The Christian leader’s public persona

A young church leader asked me yesterday if I thought a lot of Christian leaders have a gap between their public persona and their private life.

Great question.

An experienced leader once spoke to me, with searing honesty, about a particularly successful phase in his ministry where he realised there was a gap between his level of giftedness and his level of maturity. God had gifted him with quite spectacular gifts in public ministry but he did not have the maturity to match.

I’ve no plans to survey leaders in search of confessions, but I think it’s not too difficult to find evidence of a problem.

Those of us who have some kind of public persona, whether as leaders or preachers, often come across as those who have it all together. We never worry (because we roll our burdens onto Jesus), we are patient and kind, our wives worship the ground we walk on and are so grateful to be married to such wonderful people, we never get angry, all the prayers we pray in our rich prayer lives are answered, we never have any doubts, questions or fears. The calm conviction that we express so eloquently from the pulpits we grace characterises every waking moment.

If only.

If only they knew.

That our wives sometimes despair of us (I’m reminded of the incident which Paul Tripp recounts – against himself – where he told his wife that 95% of the women in his church would love to be married to a man like him: she declared herself in the 5%!).

That some of us struggle to pray, that we don’t always find our souls nourished by our Bible readings, that our private spiritual lives may not have the vitality everyone assumes, that we get anxious, that we feel guilty, that we may lie awake at night fretting over one thing or another, that we get more angry over some things than we should, that the fruit of the Spirit is not always evident in our lives, that we have questions about unanswered prayer, that we have regrets, that we sometimes get more wrong in our leadership than we get right, we experience moments of self-doubt and self-loathing, that when we cut we bleed, that we sometimes struggle to forgive, or that we have times when we even wonder if we should really be doing this stuff.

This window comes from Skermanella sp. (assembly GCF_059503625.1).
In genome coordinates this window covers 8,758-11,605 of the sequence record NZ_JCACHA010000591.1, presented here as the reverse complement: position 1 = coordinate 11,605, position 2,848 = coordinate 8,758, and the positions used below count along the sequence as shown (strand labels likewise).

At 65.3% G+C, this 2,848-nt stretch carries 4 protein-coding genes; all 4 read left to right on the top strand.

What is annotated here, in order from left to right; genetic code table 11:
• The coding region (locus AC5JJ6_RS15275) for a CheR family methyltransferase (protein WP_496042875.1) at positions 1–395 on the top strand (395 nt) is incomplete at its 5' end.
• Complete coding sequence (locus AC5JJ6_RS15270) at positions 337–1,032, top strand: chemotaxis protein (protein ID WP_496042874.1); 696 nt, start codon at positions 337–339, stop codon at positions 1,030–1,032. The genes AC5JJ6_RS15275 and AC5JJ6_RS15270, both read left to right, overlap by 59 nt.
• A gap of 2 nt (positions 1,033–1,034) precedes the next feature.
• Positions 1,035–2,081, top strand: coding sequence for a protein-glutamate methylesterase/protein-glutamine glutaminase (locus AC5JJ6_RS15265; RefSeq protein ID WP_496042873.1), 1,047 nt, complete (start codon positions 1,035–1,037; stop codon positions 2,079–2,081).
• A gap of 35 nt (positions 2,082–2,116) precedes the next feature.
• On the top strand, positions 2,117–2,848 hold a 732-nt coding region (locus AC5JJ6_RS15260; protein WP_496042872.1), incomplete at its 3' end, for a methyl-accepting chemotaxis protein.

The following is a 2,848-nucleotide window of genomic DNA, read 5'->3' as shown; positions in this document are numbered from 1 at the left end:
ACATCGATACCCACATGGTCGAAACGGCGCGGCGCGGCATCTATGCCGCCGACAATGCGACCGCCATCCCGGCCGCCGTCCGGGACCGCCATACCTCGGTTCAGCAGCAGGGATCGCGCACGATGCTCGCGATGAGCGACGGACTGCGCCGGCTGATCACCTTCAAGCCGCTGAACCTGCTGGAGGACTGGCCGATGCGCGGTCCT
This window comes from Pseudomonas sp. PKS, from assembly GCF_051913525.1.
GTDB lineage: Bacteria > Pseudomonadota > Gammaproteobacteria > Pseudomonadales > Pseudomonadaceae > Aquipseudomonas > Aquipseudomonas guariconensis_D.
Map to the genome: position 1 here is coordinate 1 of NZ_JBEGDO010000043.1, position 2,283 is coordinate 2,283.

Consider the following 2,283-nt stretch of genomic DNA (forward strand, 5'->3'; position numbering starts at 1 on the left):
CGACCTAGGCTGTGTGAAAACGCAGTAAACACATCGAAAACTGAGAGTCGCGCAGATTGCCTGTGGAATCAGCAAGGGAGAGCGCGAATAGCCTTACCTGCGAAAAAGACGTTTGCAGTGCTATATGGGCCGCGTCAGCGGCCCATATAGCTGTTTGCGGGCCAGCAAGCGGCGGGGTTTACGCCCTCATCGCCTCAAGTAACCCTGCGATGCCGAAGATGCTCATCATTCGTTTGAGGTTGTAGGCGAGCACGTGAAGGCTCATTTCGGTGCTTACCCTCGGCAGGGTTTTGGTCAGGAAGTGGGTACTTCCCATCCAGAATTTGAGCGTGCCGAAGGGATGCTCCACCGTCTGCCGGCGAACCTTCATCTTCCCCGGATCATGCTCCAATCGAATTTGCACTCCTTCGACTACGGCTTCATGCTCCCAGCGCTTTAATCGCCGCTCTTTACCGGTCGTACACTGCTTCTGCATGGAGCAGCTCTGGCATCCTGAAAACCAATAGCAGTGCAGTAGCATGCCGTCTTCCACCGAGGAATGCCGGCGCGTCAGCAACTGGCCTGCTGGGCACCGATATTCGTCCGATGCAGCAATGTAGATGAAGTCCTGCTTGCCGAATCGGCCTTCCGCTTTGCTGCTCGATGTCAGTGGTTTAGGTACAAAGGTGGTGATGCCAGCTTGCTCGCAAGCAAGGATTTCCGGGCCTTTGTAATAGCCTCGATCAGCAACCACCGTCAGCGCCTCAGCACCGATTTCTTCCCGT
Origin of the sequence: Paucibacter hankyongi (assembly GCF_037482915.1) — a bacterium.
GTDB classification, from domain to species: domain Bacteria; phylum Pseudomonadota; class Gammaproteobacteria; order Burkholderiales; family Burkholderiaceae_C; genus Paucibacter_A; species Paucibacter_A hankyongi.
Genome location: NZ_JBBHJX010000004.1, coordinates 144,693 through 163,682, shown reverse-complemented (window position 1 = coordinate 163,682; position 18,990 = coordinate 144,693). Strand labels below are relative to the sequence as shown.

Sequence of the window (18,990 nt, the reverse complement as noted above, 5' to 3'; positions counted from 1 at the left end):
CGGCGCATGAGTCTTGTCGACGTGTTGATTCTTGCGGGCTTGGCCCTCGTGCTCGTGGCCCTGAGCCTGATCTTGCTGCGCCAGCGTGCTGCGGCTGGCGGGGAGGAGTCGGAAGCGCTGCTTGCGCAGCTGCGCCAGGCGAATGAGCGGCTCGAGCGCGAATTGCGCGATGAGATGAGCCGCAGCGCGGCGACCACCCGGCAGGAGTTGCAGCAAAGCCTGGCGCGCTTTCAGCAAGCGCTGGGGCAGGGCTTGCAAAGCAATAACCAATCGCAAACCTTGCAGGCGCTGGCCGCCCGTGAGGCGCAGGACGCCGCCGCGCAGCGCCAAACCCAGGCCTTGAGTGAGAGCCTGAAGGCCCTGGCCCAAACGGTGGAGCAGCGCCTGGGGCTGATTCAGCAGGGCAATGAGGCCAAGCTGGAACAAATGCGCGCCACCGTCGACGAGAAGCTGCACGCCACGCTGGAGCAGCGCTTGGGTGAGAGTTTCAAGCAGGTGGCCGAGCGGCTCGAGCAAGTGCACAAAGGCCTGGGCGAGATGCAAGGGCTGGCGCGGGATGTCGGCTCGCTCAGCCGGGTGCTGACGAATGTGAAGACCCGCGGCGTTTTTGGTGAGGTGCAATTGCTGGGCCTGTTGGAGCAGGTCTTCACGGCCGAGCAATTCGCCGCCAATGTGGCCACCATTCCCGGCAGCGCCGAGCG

That we are not perfect.

Well, some of us at any rate.

And of course we will not be until we see Jesus and we are made like him.


  1. If you are a leader and this is a little bit convicting, that’s OK: none of this should be taken as an excuse for hypocrisy. Before you are a leader you are a follower, a disciple. Your ministry is a gift and privilege from God, but it is not meant to let you off the hook of the call to follow. To change. To repent, believe the gospel and walk in obedience and growth. What you are in public, what you say in public ought to be challenging who you are in private before it challenges anyone else.
  2. And then perhaps some of what you are in private needs to start to colour that public persona. I think that some aspects of ‘authenticity’ can be overdone (read Psalm 73 where Asaph seems to suggest that there are times when even honest doubts are best worked through before being announced to the people at large), but our struggles as imperfect leaders and teachers should tinge our ministries with a does of reality and humanity. A friend of mine talks about ‘leaking leaders.’

What if over time the public and the private converge more? What if we become more holy, more godly, more patient and kind? What if, at the same time, our public ministries are increasingly marked by humility and grace?

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